Every Week It's Wibbley-Wobbley Timey-Wimey Pookie-Reviewery...

Sunday 24 January 2016

The Milk of Inhuman Kindness

The danger in coming to review Something Stinks in Stilton is to belabour a series of cheesy puns (see what I did there?). Given that this scenario for use with the Lamentations of the Flame Princess Weird Fantasy Roleplaying is set in Stilton, the Cambridgeshire village where the famous cheese was first sold and that it actually does involve said cheese, famous for its sharp taste and smell, it would be all too easy to give into temptation and serve up a cheese board of puns. So it is something that I will Caerphilly avoid…

Published by the Melsonian Arts Council, Something Stinks in Stilton can be used with Lamentations of the Flame Princess Weird Fantasy Roleplaying and similar retroclones and is designed for characters of First to Third Level. Much like recent releases for Lamentations of the Flame Princess Weird Fantasy Roleplaying, such as Forgive Us, Scenic Dunnsmouth, and Death Love Doom, this adventure is set in the early modern period, roughly the seventeenth and eighteenth centuries. Specifically, it is set in the Cambridgeshire village of Stilton, in 1730, where the infamous cheese was first sold at the Bell Inn, a coaching inn on the Great North Road.

As the scenario opens, Cooper Thornhill, the owner of the Bell Inn has been selling the cheese for a few months and it is beginning to garner the coaching inn something of a reputation. This is much to the annoyance of his sister-in-law, Jane, who feels that she and Cooper’s brother should share in his success. So she hires the player characters to find out what it is that makes her brother-in-law’s cheese taste so good. Or perhaps they are hired to locate someone who went missing whilst travelling on the Great North Road or just need somewhere to stay overnight on a long journey, but whatever the reason, one evening the player characters find themselves as patrons at the Bell Inn.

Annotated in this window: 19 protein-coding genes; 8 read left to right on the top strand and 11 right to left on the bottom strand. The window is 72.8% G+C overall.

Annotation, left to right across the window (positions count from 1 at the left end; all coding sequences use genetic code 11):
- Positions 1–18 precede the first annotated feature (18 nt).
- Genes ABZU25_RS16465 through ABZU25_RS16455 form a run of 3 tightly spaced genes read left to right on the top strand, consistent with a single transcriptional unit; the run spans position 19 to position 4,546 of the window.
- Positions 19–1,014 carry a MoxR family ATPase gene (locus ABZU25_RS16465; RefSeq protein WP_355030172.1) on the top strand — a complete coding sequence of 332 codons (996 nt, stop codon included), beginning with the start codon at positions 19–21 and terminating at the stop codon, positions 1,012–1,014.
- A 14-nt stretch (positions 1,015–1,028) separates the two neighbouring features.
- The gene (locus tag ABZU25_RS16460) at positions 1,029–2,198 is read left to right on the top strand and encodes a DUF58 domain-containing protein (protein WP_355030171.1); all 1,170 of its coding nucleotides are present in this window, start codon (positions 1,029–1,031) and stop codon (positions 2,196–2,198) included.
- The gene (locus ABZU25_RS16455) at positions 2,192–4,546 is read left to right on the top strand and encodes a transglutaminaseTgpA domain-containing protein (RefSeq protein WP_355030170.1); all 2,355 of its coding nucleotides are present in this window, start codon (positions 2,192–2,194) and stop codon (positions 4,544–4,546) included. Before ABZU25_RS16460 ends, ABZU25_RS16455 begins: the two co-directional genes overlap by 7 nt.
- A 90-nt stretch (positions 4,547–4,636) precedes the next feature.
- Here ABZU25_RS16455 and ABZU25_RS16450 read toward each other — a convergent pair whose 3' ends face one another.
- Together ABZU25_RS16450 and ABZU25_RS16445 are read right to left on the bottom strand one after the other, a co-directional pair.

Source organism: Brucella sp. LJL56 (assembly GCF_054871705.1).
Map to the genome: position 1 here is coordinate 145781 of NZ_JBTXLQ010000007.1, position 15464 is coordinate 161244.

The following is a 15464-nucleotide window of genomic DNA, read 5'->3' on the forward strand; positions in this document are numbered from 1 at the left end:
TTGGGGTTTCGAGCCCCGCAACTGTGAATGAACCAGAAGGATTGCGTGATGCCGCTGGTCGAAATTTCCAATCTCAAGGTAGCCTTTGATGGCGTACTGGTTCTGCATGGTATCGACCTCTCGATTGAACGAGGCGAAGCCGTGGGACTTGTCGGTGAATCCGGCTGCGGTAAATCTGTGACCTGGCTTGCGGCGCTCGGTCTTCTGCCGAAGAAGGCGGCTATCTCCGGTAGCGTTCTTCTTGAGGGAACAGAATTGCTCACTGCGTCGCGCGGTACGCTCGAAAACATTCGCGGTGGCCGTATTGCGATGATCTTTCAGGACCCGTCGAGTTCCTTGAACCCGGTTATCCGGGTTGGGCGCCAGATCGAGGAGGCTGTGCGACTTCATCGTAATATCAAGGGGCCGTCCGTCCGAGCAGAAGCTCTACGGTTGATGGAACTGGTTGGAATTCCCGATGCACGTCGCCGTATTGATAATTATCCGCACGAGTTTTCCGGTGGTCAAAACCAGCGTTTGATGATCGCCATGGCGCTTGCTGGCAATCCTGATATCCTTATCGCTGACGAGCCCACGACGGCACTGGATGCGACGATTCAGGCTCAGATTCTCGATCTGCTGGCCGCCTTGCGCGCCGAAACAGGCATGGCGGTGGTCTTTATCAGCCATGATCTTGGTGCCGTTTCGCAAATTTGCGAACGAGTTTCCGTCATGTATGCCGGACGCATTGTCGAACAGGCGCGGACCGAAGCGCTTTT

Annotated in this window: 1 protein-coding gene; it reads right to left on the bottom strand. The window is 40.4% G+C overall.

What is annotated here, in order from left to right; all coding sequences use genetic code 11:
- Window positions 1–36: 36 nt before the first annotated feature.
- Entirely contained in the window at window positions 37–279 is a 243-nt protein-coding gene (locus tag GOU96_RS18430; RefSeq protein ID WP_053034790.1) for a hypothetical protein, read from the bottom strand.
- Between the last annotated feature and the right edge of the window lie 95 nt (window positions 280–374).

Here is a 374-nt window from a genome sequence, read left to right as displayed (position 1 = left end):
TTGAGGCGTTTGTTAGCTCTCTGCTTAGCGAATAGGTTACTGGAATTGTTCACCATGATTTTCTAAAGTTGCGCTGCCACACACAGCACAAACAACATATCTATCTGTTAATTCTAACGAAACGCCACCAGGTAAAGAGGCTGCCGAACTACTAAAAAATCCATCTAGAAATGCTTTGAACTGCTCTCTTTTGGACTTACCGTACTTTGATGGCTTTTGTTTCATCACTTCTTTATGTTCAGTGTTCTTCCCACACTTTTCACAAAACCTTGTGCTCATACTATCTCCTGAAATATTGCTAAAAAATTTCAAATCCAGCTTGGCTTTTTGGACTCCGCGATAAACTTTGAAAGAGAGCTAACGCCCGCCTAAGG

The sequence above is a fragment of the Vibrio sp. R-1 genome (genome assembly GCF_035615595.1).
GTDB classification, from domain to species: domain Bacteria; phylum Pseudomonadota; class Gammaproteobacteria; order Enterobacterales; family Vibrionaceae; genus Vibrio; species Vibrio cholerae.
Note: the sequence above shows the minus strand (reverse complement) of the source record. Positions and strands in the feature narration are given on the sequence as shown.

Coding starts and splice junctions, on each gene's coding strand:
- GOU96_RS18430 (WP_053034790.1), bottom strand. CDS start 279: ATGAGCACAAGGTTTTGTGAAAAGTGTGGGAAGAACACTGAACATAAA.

The owner and the patrons are full of good cheer, Cooper Thornhill pressing food and drink upon the player characters—including the famed cheese, and the player characters are made to feel welcome. So far so good, but all of this so far is essentially set up, the means to get the player characters to the start of the scenario and its events. From here on in, it is up to the player characters to act and to be actively investigating. The problem with the scenario is that if the players and their characters are not proactive, they may miss the clues and cues for them to act and investigate. Now there are ways around this, but they are perhaps a little heavy handed upon the part of the Referee.

When the player characters do investigate, what they find is a stinker of a dungeon, relatively short, but with a weird thread of body horror that is decidedly bovine in nature. There is also a hint of the Lovecraftian fecundity to the scenario akin to that of Shub-Niggurath. Like all good scenarios for Lamentations of the Flame Princess Weird Fantasy Roleplaying, there is ultimately little monetary reward to completing the scenario—the reward is in the experience of playing the scenario as odd and as nasty as that experience may well be...

Something Stinks in Stilton provides a solid session’s worth—perhaps two at most—of play. Yet it actually fits comfortably alongside a number of other scenarios for Lamentations of the Flame Princess Weird Fantasy Roleplaying that are set near London and the eastern half of England. Forgive Us is set in Norwich and Death Love Doom is set on a road outside of London for example, but The Squid, the Cabal, and the Old Man is also set in Cambridgeshire—as well as London—and the forthcoming England Upturned is set in Lincolnshire. Although the exact years of when they are each set may differ, they and their geographies are close enough to form the basis of a campaign. 

Physically, Something Stinks in Stilton feels somewhat overproduced. Its thirty-two pages are done on glossy paper and the scenario uses a lot of red to highlight text and mark maps, but only the one page is done in full colour—and that is an advert! The scenario does need another edit, but the writing is clear and makes the scenario easy to run.

What the author has done with Something Stinks in Stilton is take the real history of Stilton—both the cheese and the village—and given it a twist or two that turn the cheese’s origins into a Hammer Horror movie. Something Stinks in Stilton is a solidly written, straightforward scenario that should make the players come to dread dairy and abhor the bucolic. 

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